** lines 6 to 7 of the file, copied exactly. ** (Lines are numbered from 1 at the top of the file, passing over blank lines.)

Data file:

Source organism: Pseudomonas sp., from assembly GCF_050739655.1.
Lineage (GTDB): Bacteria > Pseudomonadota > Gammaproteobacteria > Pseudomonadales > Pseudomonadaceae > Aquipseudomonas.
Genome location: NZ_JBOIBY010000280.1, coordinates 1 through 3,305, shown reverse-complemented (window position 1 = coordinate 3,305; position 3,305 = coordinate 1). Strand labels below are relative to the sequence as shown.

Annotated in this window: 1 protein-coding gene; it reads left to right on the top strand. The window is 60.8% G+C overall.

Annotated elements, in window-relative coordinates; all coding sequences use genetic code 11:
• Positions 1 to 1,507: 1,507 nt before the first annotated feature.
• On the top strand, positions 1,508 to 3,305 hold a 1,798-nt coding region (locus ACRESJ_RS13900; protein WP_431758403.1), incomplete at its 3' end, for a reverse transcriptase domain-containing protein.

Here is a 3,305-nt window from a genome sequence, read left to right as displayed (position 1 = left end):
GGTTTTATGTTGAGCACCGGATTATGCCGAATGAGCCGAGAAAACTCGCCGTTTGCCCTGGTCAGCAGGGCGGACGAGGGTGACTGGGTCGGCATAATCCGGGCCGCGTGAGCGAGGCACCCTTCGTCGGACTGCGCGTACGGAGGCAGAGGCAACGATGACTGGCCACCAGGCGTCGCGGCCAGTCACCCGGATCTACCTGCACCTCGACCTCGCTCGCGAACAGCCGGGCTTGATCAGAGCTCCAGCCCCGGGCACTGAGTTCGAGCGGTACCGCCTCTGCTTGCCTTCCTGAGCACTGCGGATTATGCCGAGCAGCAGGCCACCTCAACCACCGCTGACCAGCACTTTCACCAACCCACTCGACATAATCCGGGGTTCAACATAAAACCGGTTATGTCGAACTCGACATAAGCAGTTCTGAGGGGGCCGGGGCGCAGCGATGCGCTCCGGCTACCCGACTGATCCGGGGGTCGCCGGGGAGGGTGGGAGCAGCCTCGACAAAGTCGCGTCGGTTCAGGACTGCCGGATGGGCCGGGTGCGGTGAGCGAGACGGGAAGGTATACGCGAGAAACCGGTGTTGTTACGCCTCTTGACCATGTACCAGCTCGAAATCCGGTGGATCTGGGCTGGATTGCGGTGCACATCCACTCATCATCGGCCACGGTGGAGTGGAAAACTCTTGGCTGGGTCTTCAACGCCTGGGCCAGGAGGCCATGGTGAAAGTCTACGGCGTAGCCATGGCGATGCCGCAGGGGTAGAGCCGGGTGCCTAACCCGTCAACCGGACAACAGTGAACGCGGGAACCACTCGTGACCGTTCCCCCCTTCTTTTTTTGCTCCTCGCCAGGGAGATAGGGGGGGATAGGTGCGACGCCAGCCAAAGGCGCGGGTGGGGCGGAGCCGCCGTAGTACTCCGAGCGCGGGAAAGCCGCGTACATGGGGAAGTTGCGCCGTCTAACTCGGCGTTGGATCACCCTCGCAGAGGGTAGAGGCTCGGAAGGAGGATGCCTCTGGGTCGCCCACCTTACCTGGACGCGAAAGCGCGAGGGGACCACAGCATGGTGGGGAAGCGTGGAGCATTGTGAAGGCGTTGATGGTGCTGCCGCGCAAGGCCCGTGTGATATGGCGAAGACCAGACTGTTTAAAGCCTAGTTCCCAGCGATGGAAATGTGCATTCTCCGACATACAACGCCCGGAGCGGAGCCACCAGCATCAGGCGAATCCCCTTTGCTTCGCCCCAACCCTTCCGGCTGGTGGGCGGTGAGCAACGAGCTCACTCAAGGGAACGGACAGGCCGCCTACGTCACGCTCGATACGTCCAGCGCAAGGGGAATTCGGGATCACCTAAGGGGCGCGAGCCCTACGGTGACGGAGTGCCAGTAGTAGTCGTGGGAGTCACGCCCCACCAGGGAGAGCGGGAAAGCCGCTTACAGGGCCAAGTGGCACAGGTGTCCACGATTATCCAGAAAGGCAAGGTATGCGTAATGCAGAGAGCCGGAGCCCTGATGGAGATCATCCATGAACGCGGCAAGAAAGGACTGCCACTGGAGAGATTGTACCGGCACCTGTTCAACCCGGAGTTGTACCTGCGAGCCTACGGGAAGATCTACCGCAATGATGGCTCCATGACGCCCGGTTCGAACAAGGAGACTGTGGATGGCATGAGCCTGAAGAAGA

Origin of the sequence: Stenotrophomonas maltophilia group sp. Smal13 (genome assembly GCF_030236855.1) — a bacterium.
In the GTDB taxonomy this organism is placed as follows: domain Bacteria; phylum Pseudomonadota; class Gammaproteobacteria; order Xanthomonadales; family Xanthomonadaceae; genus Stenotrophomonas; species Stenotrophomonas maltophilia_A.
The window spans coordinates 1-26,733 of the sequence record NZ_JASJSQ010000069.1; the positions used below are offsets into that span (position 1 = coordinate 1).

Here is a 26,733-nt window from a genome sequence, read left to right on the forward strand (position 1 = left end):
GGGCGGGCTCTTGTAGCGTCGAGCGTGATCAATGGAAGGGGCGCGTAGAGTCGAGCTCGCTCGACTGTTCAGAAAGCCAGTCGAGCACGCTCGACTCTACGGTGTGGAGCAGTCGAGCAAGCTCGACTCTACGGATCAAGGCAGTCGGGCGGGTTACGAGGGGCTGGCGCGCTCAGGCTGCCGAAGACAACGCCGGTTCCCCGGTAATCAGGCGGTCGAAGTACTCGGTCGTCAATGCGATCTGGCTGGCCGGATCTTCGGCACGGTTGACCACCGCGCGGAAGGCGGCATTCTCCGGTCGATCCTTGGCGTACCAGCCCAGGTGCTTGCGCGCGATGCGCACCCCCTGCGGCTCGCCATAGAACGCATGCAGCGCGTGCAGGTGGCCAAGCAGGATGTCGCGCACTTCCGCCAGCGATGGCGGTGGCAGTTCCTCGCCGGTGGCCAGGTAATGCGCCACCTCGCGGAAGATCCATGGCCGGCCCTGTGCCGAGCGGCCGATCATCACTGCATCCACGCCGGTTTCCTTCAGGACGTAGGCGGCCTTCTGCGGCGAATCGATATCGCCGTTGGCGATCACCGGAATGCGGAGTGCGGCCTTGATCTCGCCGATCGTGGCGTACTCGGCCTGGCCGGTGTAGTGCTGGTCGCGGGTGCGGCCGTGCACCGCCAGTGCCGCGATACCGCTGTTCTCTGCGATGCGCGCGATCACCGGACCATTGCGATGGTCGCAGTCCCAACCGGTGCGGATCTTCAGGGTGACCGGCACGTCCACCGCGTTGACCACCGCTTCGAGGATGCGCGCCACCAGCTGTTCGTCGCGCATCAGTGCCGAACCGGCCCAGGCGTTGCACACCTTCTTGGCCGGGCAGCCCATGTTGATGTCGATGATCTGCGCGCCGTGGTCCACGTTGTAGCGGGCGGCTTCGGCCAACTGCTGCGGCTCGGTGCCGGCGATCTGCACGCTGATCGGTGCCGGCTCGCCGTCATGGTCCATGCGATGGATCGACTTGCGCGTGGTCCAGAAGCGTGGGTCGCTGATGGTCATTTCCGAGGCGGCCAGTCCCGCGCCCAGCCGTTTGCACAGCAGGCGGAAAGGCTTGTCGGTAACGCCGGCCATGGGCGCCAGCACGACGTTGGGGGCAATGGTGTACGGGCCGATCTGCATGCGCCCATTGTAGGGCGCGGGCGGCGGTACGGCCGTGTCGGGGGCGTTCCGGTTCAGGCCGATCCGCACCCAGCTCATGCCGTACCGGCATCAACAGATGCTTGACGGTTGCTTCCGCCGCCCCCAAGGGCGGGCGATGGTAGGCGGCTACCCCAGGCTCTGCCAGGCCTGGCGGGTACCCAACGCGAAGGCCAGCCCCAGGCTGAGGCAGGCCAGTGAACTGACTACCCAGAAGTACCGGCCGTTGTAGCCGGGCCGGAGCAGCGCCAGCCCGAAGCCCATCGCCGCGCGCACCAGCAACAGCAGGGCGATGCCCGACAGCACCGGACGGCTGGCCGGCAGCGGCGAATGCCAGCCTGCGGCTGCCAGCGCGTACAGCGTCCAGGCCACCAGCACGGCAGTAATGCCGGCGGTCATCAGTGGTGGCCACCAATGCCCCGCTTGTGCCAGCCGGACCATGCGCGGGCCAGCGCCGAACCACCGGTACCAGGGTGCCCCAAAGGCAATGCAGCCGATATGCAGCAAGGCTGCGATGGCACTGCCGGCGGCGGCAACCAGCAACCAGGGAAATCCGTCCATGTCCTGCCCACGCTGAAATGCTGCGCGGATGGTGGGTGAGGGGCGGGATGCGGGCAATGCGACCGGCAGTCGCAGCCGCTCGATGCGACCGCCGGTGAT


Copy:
• Positions 1 to 1,507: 1,507 nt before the first annotated feature.
• On the top strand, positions 1,508 to 3,305 hold a 1,798-nt coding region (locus ACRESJ_RS13900; protein WP_431758403.1), incomplete at its 3' end, for a reverse transcriptase domain-containing protein.